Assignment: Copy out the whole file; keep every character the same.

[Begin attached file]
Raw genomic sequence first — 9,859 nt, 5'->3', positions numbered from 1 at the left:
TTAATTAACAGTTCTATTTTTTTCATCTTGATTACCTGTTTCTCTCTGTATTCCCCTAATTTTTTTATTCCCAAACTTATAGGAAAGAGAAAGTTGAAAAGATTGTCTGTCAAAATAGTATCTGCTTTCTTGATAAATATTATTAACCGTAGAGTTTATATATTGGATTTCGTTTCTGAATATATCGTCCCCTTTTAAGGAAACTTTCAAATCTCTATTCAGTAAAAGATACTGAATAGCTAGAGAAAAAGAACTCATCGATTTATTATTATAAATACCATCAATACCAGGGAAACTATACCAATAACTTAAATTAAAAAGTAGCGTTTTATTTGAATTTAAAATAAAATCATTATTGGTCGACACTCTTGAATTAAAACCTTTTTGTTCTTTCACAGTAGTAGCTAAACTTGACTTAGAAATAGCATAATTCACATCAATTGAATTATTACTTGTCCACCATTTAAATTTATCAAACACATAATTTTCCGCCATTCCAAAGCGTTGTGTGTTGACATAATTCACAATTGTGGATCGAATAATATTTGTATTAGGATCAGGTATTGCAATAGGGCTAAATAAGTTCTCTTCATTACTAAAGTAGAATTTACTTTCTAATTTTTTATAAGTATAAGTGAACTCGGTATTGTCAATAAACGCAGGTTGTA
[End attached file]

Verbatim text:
Raw genomic sequence first — 9,859 nt, 5'->3', positions numbered from 1 at the left:
TTAATTAACAGTTCTATTTTTTTCATCTTGATTACCTGTTTCTCTCTGTATTCCCCTAATTTTTTTATTCCCAAACTTATAGGAAAGAGAAAGTTGAAAAGATTGTCTGTCAAAATAGTATCTGCTTTCTTGATAAATATTATTAACCGTAGAGTTTATATATTGGATTTCGTTTCTGAATATATCGTCCCCTTTTAAGGAAACTTTCAAATCTCTATTCAGTAAAAGATACTGAATAGCTAGAGAAAAAGAACTCATCGATTTATTATTATAAATACCATCAATACCAGGGAAACTATACCAATAACTTAAATTAAAAAGTAGCGTTTTATTTGAATTTAAAATAAAATCATTATTGGTCGACACTCTTGAATTAAAACCTTTTTGTTCTTTCACAGTAGTAGCTAAACTTGACTTAGAAATAGCATAATTCACATCAATTGAATTATTACTTGTCCACCATTTAAATTTATCAAACACATAATTTTCCGCCATTCCAAAGCGTTGTGTGTTGACATAATTCACAATTGTGGATCGAATAATATTTGTATTAGGATCAGGTATTGCAATAGGGCTAAATAAGTTCTCTTCATTACTAAAGTAGAATTTACTTTCTAATTTTTTATAAGTATAAGTGAACTCGGTATTGTCAATAAACGCAGGTTGTA